Those traits certainly seem critical when we think about what it means to be a great school board member, but the phrase that really got our attention was: “Great school board members focus on what is best for all students.”

We can confidently say that Ted Frey fits all of the qualities listed. We have known Ted and Rebecca Frey and their family for over 14 years. Our children were in classes together, participated in school activities together, and became friends. If you know the Frey family, you will know that they are hard-working, active members of our community.

When we heard that Ted was going to be running for the school board, we were excited for the future of Waunakee schools and the children of our community. Ted is a down-to-earth, intelligent, thoughtful and caring person. If elected, he will put his heart and soul into being a great school board member because that is the type of person he is.

In these interesting times, it is more important than ever to have level-headed, fair and passionate people on our school board. People who will understand that they are representing the entire community and will “focus on what is best for all students.” Ted Frey fits the bill on all counts and we are appreciative of his willingness to step forward as school board candidate.

Please join us in our support of Ted Frey for the Waunakee School board. You can see more details at www.tedfreyforschool.com and please vote on April 6.

Gerry and Vicki Benusa

Apartment proposal treated differently

On Feb. 15 Village Board met in closed session. The audio was not muted as it was intended. The topic was supposed to be the developers agreement and a request for funding for a proposed apartment complex at 701/705 W. Main Street.

I didn’t hear any financial discussion. It should have been fairly boring to listen to. Yet the discussion struck a nerve and eroded trust in closed session discussion and dealings.

Trustees Moran, Frye, and Runge all spoke with evidence based supportive messages consistent with their open meeting messages.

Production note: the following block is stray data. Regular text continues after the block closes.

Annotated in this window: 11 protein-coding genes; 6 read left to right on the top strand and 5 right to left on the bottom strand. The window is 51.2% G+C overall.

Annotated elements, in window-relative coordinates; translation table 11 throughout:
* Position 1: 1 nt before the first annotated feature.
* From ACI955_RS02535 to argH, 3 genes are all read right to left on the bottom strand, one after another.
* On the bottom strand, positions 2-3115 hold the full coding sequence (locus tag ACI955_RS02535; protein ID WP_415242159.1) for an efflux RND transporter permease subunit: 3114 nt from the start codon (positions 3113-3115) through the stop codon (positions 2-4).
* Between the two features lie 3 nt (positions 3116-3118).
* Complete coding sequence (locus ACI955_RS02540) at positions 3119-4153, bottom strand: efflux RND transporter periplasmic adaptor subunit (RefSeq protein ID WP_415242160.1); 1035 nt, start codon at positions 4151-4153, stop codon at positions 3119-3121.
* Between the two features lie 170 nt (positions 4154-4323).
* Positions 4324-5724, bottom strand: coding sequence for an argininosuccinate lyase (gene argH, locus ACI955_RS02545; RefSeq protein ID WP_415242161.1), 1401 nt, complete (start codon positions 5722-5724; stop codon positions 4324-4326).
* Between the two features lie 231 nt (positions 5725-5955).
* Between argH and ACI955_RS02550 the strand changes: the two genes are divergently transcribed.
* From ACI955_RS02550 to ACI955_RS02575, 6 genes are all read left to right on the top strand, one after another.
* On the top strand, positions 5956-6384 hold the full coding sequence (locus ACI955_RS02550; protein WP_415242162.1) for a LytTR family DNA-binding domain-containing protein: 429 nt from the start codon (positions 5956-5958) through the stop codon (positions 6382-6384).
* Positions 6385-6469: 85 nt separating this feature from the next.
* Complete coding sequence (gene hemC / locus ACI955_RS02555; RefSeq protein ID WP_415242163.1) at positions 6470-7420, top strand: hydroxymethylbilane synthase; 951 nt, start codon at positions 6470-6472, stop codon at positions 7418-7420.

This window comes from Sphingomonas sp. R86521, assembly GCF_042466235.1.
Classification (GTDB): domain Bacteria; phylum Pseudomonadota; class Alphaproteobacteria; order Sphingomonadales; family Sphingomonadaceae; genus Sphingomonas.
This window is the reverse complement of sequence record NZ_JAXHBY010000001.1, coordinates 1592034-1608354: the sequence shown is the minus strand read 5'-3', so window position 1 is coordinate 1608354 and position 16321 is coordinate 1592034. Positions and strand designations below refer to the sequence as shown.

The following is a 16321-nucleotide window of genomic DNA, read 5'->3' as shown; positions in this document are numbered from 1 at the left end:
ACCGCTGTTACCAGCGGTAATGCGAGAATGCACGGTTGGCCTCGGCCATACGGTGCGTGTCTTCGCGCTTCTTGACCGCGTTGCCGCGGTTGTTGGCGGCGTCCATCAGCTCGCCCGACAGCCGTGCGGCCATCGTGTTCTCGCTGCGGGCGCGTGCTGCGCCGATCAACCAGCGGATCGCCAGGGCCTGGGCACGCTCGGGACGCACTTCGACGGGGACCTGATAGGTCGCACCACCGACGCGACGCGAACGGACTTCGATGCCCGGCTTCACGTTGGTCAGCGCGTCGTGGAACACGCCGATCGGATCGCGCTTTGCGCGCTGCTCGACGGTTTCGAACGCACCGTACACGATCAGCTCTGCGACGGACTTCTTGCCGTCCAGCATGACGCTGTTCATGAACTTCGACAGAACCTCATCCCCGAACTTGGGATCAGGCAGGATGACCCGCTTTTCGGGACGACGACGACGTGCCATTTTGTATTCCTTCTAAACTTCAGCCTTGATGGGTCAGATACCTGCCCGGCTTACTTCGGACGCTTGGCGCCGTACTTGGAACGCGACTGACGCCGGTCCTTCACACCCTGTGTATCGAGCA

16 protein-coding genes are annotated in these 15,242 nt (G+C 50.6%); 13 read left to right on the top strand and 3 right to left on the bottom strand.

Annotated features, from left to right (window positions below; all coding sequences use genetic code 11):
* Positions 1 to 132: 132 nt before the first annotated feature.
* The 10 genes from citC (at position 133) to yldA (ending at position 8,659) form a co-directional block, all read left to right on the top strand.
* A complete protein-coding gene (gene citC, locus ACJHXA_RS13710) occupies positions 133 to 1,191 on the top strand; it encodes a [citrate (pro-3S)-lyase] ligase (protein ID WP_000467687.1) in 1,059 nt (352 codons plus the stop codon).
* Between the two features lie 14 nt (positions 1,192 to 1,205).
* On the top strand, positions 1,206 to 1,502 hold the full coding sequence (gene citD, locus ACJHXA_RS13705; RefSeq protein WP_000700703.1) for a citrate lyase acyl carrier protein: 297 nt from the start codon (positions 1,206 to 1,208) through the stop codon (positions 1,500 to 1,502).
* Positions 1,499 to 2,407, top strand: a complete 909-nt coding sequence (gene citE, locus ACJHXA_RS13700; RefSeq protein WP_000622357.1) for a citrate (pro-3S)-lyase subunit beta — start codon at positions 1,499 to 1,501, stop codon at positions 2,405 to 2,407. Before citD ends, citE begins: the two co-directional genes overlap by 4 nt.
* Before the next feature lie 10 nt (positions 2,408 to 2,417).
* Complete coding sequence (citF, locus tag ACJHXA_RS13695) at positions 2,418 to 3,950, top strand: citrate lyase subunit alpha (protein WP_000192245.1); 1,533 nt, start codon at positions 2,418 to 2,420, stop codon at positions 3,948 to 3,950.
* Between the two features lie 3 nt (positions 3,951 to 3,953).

It seems to me some others on the board are treating this project differently than other multi-family developments. A trustee claimed that this affordable housing building would attract more children than other apartment projects as a reason to vote no. From their perspective, previous larger projects on Main Street were supposedly different because the price of apartments meant less children in those apartments. The Fair Housing Act of 1968 clearly states it is illegal to discriminate based on race, religion, color, familial status, or age. There were speculations that were made that were not factual and therefore discriminatory.

Lamphouse is 101 units on a 2.2 acre lot, and directly adjacent to Highway 19. Board members were eager to approve that development and provide them with $5.5 million in TIF funds. Cohen-Esrey’s proposal for affordable apartments is 50 units on a 2.5 acre lot and also on Highway 19. Kids live and cross safely on Main Street from Madison and Main and Lamphouse apartments. All locations have stop lights and cross walk signs.

Some board members are not pleased with this development nor their $330,000 TIF funding request. Less then most single family homes in Waunakee. Why the difference? I believe it’s implicit bias against affordable housing.

This project has been in the pipeline since 2019 and it appears some on the board are trying to kill the project by stalling to meet the developer’s deadline. Yet they all claim to “support affordable housing.” The moment is here. Don’t let unconscious bias prevent an equitable housing opportunity from happening.

We have an election coming up on April 6. I encourage you to take the time to read about candidates running for trustee and village president.

Ashia Dale